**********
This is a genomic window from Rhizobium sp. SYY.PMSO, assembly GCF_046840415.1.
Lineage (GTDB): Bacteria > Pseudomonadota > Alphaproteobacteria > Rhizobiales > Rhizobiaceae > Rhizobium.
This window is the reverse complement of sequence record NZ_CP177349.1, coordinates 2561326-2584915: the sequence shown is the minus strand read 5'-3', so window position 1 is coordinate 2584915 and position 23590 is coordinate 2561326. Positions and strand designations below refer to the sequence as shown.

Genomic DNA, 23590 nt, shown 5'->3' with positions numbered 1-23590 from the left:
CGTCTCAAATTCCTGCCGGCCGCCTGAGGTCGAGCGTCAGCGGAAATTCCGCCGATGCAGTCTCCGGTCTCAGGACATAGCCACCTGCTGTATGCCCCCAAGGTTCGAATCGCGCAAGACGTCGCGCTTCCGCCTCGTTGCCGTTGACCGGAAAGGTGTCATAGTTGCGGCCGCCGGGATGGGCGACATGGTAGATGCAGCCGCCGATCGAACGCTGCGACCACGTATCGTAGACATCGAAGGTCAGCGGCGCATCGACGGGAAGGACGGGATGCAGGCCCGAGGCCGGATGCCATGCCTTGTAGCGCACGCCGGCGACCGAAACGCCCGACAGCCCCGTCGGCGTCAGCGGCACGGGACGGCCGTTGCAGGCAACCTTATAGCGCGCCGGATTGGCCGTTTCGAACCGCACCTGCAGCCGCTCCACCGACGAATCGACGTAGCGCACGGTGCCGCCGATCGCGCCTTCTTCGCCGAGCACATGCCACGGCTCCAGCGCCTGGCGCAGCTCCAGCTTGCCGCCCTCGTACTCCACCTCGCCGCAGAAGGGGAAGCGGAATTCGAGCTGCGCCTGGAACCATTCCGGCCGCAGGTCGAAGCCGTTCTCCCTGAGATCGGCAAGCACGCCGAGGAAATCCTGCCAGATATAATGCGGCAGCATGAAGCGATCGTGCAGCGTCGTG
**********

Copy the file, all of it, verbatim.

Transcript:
This is a genomic window from Rhizobium sp. SYY.PMSO, assembly GCF_046840415.1.
Lineage (GTDB): Bacteria > Pseudomonadota > Alphaproteobacteria > Rhizobiales > Rhizobiaceae > Rhizobium.
This window is the reverse complement of sequence record NZ_CP177349.1, coordinates 2561326-2584915: the sequence shown is the minus strand read 5'-3', so window position 1 is coordinate 2584915 and position 23590 is coordinate 2561326. Positions and strand designations below refer to the sequence as shown.

Genomic DNA, 23590 nt, shown 5'->3' with positions numbered 1-23590 from the left:
CGTCTCAAATTCCTGCCGGCCGCCTGAGGTCGAGCGTCAGCGGAAATTCCGCCGATGCAGTCTCCGGTCTCAGGACATAGCCACCTGCTGTATGCCCCCAAGGTTCGAATCGCGCAAGACGTCGCGCTTCCGCCTCGTTGCCGTTGACCGGAAAGGTGTCATAGTTGCGGCCGCCGGGATGGGCGACATGGTAGATGCAGCCGCCGATCGAACGCTGCGACCACGTATCGTAGACATCGAAGGTCAGCGGCGCATCGACGGGAAGGACGGGATGCAGGCCCGAGGCCGGATGCCATGCCTTGTAGCGCACGCCGGCGACCGAAACGCCCGACAGCCCCGTCGGCGTCAGCGGCACGGGACGGCCGTTGCAGGCAACCTTATAGCGCGCCGGATTGGCCGTTTCGAACCGCACCTGCAGCCGCTCCACCGACGAATCGACGTAGCGCACGGTGCCGCCGATCGCGCCTTCTTCGCCGAGCACATGCCACGGCTCCAGCGCCTGGCGCAGCTCCAGCTTGCCGCCCTCGTACTCCACCTCGCCGCAGAAGGGGAAGCGGAATTCGAGCTGCGCCTGGAACCATTCCGGCCGCAGGTCGAAGCCGTTCTCCCTGAGATCGGCAAGCACGCCGAGGAAATCCTGCCAGATATAATGCGGCAGCATGAAGCGATCGTGCAGCGTCGTG